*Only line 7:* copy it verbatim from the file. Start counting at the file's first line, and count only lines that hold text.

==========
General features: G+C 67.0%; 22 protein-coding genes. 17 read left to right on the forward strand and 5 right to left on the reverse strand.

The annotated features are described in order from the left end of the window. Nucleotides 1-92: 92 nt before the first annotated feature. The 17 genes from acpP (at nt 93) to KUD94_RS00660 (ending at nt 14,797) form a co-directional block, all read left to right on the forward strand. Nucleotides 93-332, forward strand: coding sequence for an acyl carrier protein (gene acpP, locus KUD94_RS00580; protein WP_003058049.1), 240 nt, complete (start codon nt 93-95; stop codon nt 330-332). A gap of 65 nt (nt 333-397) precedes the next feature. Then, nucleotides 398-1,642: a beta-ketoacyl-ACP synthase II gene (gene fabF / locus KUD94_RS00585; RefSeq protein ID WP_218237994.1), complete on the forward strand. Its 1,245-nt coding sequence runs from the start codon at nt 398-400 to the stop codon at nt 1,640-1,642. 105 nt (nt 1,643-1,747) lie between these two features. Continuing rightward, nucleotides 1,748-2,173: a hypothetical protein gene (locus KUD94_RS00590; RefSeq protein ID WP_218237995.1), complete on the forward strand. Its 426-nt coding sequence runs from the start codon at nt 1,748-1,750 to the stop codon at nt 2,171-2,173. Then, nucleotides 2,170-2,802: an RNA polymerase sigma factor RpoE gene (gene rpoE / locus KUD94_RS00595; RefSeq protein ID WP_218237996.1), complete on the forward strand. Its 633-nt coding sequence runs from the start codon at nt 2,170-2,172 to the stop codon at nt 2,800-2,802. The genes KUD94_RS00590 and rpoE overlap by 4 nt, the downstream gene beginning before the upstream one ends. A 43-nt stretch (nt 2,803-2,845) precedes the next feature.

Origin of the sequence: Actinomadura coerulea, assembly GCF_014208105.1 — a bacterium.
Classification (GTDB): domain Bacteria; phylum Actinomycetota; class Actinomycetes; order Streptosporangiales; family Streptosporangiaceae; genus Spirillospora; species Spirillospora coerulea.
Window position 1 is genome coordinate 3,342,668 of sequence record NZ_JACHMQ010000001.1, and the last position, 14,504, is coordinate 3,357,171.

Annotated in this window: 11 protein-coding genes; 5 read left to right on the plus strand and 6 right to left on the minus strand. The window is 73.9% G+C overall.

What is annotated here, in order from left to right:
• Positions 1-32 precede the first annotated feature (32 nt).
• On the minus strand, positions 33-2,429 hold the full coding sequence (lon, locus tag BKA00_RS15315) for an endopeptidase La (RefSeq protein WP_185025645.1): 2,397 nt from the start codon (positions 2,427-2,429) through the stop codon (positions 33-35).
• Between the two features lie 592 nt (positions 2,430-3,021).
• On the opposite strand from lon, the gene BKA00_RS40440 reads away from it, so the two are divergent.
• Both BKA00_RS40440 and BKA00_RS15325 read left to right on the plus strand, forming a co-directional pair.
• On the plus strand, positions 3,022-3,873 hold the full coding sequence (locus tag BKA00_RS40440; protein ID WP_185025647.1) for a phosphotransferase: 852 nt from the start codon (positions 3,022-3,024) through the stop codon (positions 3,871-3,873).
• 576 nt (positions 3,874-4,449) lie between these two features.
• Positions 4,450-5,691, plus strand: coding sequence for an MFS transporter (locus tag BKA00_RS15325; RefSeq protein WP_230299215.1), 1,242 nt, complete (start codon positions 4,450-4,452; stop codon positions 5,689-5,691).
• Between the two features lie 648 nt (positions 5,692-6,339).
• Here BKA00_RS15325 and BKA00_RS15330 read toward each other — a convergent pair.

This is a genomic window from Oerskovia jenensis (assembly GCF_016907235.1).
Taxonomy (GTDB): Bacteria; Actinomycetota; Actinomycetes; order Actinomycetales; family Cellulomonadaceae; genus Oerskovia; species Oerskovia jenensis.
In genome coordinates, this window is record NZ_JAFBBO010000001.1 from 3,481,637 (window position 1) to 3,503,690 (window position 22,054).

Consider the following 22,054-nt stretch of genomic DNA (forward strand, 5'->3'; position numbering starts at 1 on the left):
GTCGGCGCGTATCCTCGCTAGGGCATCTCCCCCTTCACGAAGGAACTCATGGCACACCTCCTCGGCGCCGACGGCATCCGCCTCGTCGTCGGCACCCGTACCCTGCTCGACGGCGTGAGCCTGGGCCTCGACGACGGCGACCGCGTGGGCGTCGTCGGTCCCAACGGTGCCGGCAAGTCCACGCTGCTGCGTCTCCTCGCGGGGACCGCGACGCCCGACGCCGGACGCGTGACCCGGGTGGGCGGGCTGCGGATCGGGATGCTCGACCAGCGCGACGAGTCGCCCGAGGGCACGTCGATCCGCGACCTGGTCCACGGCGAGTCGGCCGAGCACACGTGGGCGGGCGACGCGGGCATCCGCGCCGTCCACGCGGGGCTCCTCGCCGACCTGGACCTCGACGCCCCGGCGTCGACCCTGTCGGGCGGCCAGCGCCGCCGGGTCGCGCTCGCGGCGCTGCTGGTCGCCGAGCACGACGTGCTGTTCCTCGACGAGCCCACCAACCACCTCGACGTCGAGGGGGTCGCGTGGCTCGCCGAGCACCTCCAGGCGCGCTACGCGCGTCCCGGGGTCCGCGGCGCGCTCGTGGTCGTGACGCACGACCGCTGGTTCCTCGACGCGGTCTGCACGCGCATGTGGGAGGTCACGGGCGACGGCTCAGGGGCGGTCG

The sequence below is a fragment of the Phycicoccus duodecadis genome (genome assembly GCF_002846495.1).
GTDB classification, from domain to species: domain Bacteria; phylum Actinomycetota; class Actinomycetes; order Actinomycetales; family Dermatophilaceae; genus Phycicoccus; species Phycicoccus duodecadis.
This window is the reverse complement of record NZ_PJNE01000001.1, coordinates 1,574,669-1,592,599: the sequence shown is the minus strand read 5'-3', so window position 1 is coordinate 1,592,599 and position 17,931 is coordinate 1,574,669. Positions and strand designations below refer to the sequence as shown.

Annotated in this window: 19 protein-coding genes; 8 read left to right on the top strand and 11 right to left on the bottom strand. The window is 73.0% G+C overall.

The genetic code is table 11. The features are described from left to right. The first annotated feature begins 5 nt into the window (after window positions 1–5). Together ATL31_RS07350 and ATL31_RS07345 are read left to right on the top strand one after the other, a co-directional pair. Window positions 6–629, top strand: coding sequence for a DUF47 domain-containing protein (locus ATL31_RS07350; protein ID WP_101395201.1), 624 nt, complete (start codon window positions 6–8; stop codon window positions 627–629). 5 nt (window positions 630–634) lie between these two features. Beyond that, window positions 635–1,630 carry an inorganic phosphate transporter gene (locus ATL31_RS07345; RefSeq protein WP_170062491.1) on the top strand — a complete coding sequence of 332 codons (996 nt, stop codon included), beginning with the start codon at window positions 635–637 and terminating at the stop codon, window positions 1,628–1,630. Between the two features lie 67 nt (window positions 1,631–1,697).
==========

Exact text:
What is annotated here, in order from left to right: